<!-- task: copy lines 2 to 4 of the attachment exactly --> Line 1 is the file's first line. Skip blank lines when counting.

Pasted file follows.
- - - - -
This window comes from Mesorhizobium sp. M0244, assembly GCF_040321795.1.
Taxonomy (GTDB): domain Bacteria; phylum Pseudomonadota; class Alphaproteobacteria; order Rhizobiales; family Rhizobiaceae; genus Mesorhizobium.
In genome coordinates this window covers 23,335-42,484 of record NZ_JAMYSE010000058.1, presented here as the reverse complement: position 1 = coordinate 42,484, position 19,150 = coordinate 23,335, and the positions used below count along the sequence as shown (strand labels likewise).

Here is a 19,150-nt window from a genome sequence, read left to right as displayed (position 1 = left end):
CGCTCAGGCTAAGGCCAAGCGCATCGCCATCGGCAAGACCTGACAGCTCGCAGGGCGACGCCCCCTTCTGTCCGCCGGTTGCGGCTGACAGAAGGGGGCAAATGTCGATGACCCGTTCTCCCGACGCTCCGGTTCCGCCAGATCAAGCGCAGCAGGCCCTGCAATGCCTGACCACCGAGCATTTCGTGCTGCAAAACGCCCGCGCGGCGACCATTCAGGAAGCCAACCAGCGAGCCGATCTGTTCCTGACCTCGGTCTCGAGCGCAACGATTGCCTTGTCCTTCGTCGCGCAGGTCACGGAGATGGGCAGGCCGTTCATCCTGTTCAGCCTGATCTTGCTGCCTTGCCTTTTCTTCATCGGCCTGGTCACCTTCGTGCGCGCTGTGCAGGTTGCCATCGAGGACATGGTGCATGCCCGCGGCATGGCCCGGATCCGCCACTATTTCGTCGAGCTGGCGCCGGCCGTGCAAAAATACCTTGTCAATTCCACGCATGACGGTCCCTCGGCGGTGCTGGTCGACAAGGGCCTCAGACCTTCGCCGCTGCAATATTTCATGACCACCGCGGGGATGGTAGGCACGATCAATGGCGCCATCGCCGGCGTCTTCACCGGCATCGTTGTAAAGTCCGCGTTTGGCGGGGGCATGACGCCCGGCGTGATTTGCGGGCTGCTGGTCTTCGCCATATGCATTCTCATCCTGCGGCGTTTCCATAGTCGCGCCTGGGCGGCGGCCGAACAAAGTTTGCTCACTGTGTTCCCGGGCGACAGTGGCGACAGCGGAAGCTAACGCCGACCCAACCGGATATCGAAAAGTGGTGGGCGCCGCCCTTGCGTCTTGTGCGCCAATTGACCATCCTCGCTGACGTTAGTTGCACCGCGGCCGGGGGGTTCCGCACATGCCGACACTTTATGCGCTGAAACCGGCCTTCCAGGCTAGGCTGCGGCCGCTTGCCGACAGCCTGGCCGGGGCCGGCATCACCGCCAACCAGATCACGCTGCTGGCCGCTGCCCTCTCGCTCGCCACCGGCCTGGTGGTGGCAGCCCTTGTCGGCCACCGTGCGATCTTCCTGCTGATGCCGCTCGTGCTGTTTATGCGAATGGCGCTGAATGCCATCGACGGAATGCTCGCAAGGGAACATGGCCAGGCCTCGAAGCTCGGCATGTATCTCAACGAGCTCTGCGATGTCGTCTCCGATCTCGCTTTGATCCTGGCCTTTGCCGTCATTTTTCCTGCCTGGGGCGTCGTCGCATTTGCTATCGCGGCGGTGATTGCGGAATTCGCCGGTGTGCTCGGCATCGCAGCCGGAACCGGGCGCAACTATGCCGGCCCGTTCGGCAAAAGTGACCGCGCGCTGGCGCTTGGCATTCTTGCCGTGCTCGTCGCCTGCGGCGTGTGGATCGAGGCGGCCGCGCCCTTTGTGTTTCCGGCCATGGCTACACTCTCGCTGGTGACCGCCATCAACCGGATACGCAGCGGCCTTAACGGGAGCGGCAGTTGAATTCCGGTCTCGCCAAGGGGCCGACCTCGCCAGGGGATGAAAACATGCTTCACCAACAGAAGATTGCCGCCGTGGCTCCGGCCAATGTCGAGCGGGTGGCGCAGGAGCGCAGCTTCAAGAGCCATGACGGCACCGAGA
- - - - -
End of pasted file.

Taxonomy (GTDB): domain Bacteria; phylum Pseudomonadota; class Alphaproteobacteria; order Rhizobiales; family Rhizobiaceae; genus Mesorhizobium.
In genome coordinates this window covers 23,335-42,484 of record NZ_JAMYSE010000058.1, presented here as the reverse complement: position 1 = coordinate 42,484, position 19,150 = coordinate 23,335, and the positions used below count along the sequence as shown (strand labels likewise).

Here is a 19,150-nt window from a genome sequence, read left to right as displayed (position 1 = left end):